So, if the team’s unbeaten run has now been extended to a record 12 games, Ireland strutted only for a while, then stumbled. They scored two tries by Jamie Heaslip and Tomas O’Leary before the changeover and led by 20 points after little more than half an hour, and you sensed a crowd of 77,000 was tantalised by the possibility of even better things to come.
Following injuries to Ronan O’Gara, who had a 100 per cent record from his six kicks, and to Paul O’Connell, the team might have had a patchwork look about it coming up to full-time, however, from a position where 50 points had looked on the cards, the second half was still a major disappointment.
So what went wrong after an opening period which contained several blinding flashes of attacking play? Instead of going for the jugular, the Irish completely lost the momentum they had built up.
As the forward effort began to stall and as only David Wallace and Heaslip provided any real dynamism, it was as if O’Gara was suddenly unsure whether to attack from the hand or pin the Italians back with his kicking game. In the end, Ireland fell between two stools.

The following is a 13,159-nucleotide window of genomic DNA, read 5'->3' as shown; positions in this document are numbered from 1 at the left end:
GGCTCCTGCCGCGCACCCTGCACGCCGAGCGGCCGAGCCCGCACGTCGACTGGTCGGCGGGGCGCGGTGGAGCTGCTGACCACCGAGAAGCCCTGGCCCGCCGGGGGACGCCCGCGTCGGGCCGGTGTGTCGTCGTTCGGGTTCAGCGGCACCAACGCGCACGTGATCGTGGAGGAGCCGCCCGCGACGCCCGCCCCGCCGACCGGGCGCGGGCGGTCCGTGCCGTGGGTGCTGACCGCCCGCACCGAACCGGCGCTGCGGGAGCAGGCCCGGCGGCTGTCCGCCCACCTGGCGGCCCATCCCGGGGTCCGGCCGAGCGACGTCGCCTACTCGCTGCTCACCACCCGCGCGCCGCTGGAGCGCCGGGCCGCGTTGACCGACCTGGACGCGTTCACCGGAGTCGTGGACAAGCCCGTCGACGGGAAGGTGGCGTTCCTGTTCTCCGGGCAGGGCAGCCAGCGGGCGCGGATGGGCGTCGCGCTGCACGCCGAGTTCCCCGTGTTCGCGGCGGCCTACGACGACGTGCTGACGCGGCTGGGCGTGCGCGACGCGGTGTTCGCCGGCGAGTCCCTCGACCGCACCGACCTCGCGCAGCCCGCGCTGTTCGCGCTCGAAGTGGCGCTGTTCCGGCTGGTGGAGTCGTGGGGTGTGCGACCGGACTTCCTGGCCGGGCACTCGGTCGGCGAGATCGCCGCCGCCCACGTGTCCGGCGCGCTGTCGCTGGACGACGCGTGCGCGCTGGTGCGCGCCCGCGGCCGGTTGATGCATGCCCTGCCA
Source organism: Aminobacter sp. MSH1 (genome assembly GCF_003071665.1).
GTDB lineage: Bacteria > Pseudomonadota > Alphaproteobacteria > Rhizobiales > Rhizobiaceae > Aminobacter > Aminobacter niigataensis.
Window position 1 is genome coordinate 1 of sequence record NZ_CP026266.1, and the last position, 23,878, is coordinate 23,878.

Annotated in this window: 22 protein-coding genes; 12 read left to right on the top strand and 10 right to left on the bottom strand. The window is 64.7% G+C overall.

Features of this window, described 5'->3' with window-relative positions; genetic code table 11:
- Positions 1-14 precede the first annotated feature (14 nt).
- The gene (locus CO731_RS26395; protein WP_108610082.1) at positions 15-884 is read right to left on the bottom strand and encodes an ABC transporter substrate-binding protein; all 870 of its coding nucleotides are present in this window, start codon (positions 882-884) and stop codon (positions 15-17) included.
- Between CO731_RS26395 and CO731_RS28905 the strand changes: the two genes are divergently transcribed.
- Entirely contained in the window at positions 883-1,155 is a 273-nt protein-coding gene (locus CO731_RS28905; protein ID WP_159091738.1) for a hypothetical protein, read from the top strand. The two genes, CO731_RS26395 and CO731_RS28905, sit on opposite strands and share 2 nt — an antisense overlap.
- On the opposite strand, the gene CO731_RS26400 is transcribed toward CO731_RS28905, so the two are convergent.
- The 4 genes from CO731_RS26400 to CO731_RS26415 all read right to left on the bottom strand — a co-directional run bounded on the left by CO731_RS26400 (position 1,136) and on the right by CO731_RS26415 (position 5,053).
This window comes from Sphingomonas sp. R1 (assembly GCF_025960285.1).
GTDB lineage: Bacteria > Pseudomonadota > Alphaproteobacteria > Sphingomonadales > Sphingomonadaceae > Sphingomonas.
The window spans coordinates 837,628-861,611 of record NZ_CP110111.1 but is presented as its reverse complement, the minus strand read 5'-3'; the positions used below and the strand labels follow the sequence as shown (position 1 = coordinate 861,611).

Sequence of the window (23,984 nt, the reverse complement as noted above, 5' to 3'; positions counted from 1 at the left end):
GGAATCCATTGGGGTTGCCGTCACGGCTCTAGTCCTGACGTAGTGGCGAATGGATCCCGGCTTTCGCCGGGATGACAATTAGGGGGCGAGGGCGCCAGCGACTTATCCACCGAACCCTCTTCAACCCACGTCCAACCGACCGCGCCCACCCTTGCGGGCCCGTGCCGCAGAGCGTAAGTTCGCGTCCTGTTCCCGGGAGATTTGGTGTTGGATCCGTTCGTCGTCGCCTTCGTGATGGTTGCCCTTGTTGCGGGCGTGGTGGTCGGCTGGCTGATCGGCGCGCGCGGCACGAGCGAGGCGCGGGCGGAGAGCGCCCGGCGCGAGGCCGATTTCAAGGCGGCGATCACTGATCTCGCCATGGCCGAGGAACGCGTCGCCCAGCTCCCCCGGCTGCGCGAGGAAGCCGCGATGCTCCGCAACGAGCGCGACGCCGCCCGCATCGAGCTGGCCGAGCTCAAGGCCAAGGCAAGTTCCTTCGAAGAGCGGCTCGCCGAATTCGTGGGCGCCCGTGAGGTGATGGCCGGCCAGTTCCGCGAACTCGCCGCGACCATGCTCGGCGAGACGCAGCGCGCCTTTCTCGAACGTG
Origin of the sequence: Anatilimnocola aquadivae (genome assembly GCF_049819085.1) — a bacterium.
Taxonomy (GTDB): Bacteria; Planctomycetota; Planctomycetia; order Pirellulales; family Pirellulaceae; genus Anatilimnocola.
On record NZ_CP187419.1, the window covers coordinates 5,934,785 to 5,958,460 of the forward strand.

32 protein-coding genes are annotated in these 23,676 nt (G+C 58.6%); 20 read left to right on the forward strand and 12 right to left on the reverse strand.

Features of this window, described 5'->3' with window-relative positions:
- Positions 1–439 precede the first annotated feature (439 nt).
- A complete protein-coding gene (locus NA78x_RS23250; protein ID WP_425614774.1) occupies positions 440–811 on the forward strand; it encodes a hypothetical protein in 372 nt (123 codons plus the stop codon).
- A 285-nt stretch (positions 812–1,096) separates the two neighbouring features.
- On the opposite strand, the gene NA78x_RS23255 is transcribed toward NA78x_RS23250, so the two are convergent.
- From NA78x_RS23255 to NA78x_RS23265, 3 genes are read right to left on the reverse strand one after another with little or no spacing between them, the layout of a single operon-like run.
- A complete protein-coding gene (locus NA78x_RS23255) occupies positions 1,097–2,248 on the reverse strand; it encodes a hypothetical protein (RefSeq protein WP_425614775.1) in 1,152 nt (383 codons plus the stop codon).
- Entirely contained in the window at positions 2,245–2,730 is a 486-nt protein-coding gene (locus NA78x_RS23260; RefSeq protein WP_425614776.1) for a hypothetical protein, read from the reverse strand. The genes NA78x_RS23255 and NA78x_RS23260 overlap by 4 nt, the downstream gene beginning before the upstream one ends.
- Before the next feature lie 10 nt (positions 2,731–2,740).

“I wouldn’t be delirious about the performance, but I wouldn’t knock it either,” said coach, Declan Kidney. “We’re not trying to fool people. Everywhere we need to improve, we’re under no illusions about that.”
Against widespread expectation that it might take the home side the best part of an hour to break free, the lead was 10-0 after less than 15 minutes. Heaslip’s try ended up as an easy run-in following some quick hands by Gordon D’Arcy, Brian O’Driscoll and Wallace, but O’Gara’s superb cut-out pass to Andrew Trimble on halfway had been the genesis of the score. O’Gara, who had stroked over an early penalty to pass 500 championship points, landed the conversion for good measure.
With Ireland coming on strong, Rob Kearney would have scored if O’Gara had got the pace of his pass right, but soon the lead was up to 20 when Italy overthrew a line-out in the red zone. Leo Cullen rumbled forward and O’Leary had little problem dotting down from close range.